Why I Self-Insert

After having a heart to heart discussion with a friend, I have finally decided to write about this. If you read my Wattpad fanfictions, you're probably asking me why I self-insert. There's always an original character in there that has my name, a similar name, and/or some features of my appearance.

For the record, I do not put myself in my stories to annoy people. Many people see self-insertion as bad because some authors do not want their readers to see their flaws which is why some of them turn out to be Mary Sues/Gary Stus leading to the misconception that Mary Sue and self-insert are the same thing when they are not. However, that is not the case with me. When I wrote my Didact fanfiction, that story was solely based on who I'd be as a human in the Halo universe and I feel like I never bothered to give myself development, so that was pretty much a Mary Sue unfortunately. But, I did not want to give up my self-insert habits for the following reasons down below, and the lesson I learned after writing the story starring the Didact, is that there are many ways to be careful and more creative with an OC that represents yourself in the story.....without making them underdeveloped or overpowered. So here's why I do it and am not afraid to:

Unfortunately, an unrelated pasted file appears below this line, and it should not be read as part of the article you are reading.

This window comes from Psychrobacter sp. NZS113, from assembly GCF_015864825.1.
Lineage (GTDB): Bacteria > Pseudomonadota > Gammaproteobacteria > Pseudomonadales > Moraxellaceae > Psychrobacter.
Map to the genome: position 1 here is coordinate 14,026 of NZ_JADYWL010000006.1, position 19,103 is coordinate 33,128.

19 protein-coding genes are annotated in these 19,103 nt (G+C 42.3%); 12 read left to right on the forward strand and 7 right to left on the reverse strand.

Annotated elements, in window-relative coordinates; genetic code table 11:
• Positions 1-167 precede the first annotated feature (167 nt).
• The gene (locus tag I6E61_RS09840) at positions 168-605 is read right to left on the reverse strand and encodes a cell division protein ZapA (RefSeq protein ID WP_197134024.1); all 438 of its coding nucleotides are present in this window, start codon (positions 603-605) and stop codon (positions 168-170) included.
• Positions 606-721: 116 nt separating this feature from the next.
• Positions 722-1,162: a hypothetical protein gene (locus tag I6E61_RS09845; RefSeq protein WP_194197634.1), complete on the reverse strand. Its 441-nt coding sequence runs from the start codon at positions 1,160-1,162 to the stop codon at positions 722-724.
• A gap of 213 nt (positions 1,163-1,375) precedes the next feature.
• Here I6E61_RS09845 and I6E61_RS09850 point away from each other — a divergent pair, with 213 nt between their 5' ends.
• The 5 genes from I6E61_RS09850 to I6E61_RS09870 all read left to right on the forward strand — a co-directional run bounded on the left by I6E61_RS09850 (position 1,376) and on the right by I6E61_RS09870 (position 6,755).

1. To create something original and different in the story and relationships

I've seen so many fanfictions on Fanfiction.net and sometimes even on DevianArt when I actually lurk there; but only due to Google search results that often have the same thing over and over again when I am looking for something. That could be similar plot lines altered, or certain characters paired together...canon or shipped by numerous fans.

For example, I've seen fellow Hunchback fans ship Frollo and Esmeralda together just because of Frollo's lust for her despite Esmeralda not feeling the same way. There's fan art and fanfiction about them ending up together like one where she chooses to be with him to save her people. I on the other hand plan to write a story about Frollo where he takes possession of one of my OC creations but it may not be as explicit as The Warlord's Prize. 

This all comes down to the fact about why I'm not really into fandom shipping because most of it is illogical in my eyes. Fans who write and draw this stuff love to pair certain characters together and swoon over it.....but the problem that seems to arise is that, if they have a crush on that character they don't want to pair themselves with him/her in fan art or fanfiction because perhaps they are afraid they won't be able to come up with a good character to represent themselves, or they don't want to be seen as a delusional hypocrite.